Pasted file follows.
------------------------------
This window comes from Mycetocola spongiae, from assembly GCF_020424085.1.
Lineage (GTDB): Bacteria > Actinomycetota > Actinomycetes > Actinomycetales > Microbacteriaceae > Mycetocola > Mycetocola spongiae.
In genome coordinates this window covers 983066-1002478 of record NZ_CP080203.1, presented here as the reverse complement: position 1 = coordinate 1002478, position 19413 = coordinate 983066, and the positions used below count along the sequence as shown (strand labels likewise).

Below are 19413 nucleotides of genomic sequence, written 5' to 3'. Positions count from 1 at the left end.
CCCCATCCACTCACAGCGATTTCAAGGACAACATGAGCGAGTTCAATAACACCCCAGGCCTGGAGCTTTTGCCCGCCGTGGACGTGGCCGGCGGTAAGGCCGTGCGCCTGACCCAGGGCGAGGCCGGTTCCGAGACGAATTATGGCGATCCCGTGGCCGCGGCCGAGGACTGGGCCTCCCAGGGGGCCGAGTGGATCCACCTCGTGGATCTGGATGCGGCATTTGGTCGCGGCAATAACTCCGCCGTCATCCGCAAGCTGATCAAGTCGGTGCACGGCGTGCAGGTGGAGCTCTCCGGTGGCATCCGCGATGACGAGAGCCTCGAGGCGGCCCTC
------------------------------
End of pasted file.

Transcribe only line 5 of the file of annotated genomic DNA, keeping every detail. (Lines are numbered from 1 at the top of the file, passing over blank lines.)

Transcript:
CCCCATCCACTCACAGCGATTTCAAGGACAACATGAGCGAGTTCAATAACACCCCAGGCCTGGAGCTTTTGCCCGCCGTGGACGTGGCCGGCGGTAAGGCCGTGCGCCTGACCCAGGGCGAGGCCGGTTCCGAGACGAATTATGGCGATCCCGTGGCCGCGGCCGAGGACTGGGCCTCCCAGGGGGCCGAGTGGATCCACCTCGTGGATCTGGATGCGGCATTTGGTCGCGGCAATAACTCCGCCGTCATCCGCAAGCTGATCAAGTCGGTGCACGGCGTGCAGGTGGAGCTCTCCGGTGGCATCCGCGATGACGAGAGCCTCGAGGCGGCCCTC